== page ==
My love of adventure games started back in 1994 with Simon the Sorcerer. The quirky characters, art style, and witty writing – each scene was so rich and full of details to explore it quickly became a favorite of mine. It led me to try other point and click adventures like the Monkey Island and Broken Sword series and I’m still a huge fan of the genre. So when Polygon Treehouse started sharing details of a new point and click adventure game they were developing, I was more than a little excited. The game is called Roki – let me tell you more about it.
What is Roki?
In Röki you lead a young girl called Tove through a snow covered forest filled with myriad folklore creatures in search of her missing brother. You’ll encounter monsters like Hilde the Troll. Hilde has a rather annoying dagger stuck firmly in her shoulder that just won’t come out. Tove is a kind soul and looks to help those she meets irrespective of their appearance. Soon you’re off hunting down some equipment that will let you retrieve said dagger. This sort of mechanic is a classic of the genre and challenges the player to think creatively to solve problems. Its a sort of domino effect where finding one item leads you back to a previously impassible point, which then leads you to get another item to overcome a new challenge. It’s beautifully simple but effective. As you can imagine, when that dagger finally came out Hilde was very happy.
In the game’s demo (available on Steam at the time of writing) you enter the world in Chapter 2 with no knowledge of what’s come before. You gather that Tove is looking for her missing 5 year old brother Lars and that their father is absent and possibly deceased. So she’s alone in this barren landscape full of dangers. Röki can have a creepy vibe but I wasn’t filled with pure dread as I explored. Instead I felt a childlike wonder at what could be round the next corner.
As I played the demo I was in awe of the visuals. Beautiful Scandinavian countryside covered in crisp snow filled with colourful locations and people is the order of the day. Polygon Treehouse opted for a scaled back aesthetic. They couldn’t do a full 3D render due to limited manpower but it really works and makes Röki instantly recognisable amongst its peers. It’s one of the first things that drew me to the game.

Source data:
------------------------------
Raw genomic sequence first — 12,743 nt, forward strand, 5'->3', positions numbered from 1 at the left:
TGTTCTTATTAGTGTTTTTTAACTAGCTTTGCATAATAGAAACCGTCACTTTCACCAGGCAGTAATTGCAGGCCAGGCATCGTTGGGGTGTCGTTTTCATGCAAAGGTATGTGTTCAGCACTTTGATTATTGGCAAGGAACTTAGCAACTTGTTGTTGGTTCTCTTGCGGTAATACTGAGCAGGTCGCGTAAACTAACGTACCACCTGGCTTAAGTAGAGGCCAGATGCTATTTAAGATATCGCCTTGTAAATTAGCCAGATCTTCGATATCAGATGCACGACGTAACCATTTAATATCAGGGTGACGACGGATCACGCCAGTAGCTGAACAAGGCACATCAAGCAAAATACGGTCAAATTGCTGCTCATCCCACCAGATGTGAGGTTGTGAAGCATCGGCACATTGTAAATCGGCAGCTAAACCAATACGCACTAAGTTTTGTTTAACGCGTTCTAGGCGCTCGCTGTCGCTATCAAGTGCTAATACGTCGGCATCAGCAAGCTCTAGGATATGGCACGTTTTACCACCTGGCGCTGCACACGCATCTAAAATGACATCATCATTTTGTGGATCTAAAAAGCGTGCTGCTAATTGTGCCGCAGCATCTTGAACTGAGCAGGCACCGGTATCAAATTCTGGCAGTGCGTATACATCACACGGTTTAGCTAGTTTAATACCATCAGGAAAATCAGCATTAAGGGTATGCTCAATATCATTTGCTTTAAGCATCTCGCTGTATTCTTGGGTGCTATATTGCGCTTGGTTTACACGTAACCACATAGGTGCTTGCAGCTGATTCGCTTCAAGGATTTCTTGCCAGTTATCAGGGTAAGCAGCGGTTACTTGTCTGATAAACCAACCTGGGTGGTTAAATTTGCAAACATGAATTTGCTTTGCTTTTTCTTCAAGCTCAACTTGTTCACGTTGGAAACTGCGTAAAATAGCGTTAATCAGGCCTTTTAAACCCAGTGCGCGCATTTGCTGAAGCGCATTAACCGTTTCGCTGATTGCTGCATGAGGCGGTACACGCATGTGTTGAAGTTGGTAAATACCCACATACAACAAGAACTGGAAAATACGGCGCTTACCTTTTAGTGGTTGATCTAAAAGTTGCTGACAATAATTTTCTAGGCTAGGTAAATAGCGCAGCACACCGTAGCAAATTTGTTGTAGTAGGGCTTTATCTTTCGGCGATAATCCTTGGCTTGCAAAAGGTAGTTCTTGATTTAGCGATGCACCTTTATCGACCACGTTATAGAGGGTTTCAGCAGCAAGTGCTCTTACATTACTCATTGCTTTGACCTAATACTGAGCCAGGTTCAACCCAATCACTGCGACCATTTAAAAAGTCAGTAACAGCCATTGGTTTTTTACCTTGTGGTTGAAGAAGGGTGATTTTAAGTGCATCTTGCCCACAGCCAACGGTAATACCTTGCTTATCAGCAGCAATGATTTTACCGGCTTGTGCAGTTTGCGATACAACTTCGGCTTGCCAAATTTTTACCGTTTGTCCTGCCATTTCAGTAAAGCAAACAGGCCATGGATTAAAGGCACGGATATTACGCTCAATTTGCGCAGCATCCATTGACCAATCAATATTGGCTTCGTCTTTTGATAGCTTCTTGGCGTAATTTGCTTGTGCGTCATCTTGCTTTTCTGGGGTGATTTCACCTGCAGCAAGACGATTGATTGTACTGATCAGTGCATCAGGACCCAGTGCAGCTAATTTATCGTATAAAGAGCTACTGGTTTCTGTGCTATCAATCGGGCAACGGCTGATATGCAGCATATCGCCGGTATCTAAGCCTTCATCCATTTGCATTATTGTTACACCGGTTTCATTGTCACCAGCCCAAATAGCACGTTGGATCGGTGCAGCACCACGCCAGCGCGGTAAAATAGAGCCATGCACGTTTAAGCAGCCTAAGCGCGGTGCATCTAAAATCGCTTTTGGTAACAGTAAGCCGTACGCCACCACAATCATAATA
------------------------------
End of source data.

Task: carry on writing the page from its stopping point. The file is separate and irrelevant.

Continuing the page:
Röki delivers conversation through well written text rather than spoken dialogue. There is some voice acting in the form of sounds emitted by the characters to convey emotion. One nice touch from the developers was to use Scandinavian voice actors for those parts. Even though they aren’t speaking, the inflection is there and it helps to add to the sense of place. The soundtrack is haunting, evoking old softly sung nursery rhymes which were comforting at times, but at others sinister and unsettling.
The game recommends using a controller for the best experience. I’m a console player so that’s right up my street. There is also the option of mouse and keyboard. It felt easy and natural to explore the environment. Use the left stick to move Tove and X to interact with objects/people. There’s a neat journal you open by pressing square to keep track of the story. Here you’ll also see achievements you’ve completed or oddities you’ve found. You earn a Troll Friend badge in the demo, which is very cool.
I’ve only glimpsed what Röki has to offer and I know I want more. The game has brought back fond memories of my adventures with good old Simon but offers me something fresh. I’m already invested in the protagonist’s plight and I want to see more.
Lars, sit tight buddy, Tove and I are on our way.
Röki is out on Windows 23 July 2020 and Nintendo Switch later this year.
For further details for Roki, click this link to the official game page for the Nintendo Switch.
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